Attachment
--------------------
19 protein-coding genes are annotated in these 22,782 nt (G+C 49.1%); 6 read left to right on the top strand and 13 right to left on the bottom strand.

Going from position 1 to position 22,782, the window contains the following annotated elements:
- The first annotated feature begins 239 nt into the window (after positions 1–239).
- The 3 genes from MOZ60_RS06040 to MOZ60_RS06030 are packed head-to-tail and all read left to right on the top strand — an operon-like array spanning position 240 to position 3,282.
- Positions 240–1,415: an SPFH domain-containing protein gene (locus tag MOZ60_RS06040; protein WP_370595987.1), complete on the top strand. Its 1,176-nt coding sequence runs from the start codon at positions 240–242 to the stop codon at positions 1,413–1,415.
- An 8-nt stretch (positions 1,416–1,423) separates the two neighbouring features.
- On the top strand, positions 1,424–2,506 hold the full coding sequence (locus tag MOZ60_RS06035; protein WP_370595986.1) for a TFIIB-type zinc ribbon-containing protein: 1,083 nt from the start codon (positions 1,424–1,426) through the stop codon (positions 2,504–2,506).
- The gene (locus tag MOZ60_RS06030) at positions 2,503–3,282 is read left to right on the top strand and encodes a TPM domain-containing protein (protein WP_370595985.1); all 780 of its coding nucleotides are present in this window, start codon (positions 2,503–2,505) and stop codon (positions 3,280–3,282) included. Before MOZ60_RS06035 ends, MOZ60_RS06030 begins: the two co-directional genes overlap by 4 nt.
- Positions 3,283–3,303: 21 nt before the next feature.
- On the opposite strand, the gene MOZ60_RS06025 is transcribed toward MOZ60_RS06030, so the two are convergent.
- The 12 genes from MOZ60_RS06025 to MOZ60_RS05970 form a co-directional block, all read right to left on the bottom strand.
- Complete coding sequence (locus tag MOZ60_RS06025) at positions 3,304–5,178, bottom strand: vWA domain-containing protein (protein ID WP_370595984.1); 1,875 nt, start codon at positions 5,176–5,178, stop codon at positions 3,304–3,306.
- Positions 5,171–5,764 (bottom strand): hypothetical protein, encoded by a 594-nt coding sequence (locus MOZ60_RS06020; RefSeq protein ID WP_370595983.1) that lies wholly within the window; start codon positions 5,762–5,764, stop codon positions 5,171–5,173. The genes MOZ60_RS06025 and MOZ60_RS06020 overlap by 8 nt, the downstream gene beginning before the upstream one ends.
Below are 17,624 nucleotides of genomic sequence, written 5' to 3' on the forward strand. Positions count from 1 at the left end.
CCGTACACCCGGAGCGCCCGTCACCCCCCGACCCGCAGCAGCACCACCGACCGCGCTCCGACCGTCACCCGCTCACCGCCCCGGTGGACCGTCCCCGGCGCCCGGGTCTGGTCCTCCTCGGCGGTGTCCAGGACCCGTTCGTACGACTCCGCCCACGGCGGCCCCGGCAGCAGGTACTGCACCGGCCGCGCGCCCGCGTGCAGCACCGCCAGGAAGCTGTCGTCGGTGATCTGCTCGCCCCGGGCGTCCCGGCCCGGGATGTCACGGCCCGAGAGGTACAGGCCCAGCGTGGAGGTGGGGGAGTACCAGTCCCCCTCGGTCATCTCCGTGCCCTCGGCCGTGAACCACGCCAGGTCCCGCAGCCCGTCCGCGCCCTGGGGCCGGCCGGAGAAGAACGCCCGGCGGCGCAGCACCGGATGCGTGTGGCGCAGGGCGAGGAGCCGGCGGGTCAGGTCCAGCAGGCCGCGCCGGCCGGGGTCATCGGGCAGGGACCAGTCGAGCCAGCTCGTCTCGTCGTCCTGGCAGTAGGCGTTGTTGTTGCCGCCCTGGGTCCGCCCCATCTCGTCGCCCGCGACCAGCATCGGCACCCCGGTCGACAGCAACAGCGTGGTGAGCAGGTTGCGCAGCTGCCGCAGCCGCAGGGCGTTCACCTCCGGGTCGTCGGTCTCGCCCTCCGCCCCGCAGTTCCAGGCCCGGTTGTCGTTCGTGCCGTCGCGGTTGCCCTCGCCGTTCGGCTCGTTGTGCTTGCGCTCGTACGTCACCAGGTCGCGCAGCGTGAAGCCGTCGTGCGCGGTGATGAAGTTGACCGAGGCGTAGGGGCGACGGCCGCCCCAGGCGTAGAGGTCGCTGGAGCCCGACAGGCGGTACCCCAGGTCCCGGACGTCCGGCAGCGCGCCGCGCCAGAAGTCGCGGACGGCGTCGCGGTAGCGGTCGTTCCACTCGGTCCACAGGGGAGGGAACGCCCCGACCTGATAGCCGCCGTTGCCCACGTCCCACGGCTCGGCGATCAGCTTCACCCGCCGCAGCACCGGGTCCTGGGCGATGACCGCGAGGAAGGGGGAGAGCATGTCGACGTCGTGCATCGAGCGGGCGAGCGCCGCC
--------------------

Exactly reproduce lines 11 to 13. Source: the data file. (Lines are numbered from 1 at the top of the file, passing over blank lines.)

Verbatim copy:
- The 12 genes from MOZ60_RS06025 to MOZ60_RS05970 form a co-directional block, all read right to left on the bottom strand.
- Complete coding sequence (locus tag MOZ60_RS06025) at positions 3,304–5,178, bottom strand: vWA domain-containing protein (protein ID WP_370595984.1); 1,875 nt, start codon at positions 5,176–5,178, stop codon at positions 3,304–3,306.
- Positions 5,171–5,764 (bottom strand): hypothetical protein, encoded by a 594-nt coding sequence (locus MOZ60_RS06020; RefSeq protein ID WP_370595983.1) that lies wholly within the window; start codon positions 5,762–5,764, stop codon positions 5,171–5,173. The genes MOZ60_RS06025 and MOZ60_RS06020 overlap by 8 nt, the downstream gene beginning before the upstream one ends.